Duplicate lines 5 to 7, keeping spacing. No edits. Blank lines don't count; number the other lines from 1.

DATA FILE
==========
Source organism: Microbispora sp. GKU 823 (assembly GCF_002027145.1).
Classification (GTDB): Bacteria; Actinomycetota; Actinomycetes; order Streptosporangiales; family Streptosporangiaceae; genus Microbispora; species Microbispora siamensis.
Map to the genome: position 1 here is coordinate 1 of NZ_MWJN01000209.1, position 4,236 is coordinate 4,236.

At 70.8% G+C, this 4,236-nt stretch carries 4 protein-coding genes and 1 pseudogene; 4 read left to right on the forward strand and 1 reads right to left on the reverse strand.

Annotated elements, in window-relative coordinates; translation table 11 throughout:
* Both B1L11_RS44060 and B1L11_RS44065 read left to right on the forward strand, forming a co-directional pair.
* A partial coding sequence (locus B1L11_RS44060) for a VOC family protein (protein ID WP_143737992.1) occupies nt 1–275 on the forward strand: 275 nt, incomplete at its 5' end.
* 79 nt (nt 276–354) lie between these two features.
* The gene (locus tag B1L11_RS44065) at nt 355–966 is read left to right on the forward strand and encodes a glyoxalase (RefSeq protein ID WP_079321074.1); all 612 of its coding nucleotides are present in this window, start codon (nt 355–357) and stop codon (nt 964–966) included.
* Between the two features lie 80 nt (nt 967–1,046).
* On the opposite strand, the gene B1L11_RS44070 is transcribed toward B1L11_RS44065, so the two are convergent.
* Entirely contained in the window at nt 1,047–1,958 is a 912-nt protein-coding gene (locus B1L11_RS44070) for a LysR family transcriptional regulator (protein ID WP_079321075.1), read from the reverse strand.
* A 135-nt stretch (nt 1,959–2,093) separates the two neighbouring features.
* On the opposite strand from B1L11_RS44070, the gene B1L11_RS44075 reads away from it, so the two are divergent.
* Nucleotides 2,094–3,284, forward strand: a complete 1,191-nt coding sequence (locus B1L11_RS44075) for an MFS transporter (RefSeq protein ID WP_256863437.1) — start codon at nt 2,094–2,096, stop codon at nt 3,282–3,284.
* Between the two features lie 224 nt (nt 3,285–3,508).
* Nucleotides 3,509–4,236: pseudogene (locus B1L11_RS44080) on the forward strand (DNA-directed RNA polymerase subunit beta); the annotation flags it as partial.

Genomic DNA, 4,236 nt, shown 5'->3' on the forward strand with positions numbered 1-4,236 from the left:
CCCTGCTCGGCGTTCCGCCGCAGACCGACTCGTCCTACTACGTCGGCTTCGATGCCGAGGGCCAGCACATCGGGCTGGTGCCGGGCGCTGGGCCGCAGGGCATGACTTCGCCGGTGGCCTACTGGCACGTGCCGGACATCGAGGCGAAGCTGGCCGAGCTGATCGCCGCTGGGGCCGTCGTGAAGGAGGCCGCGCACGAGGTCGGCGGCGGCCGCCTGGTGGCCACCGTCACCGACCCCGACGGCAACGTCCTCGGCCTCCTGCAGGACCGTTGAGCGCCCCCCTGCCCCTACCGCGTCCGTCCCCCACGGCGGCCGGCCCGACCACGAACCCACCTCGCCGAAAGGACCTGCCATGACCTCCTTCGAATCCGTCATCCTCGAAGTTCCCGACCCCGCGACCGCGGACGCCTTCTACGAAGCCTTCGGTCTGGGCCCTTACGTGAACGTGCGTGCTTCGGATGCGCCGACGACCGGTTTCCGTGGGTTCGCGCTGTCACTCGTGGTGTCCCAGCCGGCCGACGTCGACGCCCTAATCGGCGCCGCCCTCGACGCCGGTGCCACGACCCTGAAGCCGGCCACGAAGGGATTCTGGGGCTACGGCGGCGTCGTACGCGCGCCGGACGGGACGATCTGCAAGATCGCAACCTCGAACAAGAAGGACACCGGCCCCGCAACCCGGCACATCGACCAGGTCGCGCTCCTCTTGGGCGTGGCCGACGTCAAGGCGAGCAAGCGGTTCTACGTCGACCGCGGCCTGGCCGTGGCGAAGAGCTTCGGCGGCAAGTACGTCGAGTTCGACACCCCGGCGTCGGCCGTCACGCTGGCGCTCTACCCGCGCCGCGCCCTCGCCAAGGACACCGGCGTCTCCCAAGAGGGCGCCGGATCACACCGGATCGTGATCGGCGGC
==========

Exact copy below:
Annotated elements, in window-relative coordinates; translation table 11 throughout:
* Both B1L11_RS44060 and B1L11_RS44065 read left to right on the forward strand, forming a co-directional pair.
* A partial coding sequence (locus B1L11_RS44060) for a VOC family protein (protein ID WP_143737992.1) occupies nt 1–275 on the forward strand: 275 nt, incomplete at its 5' end.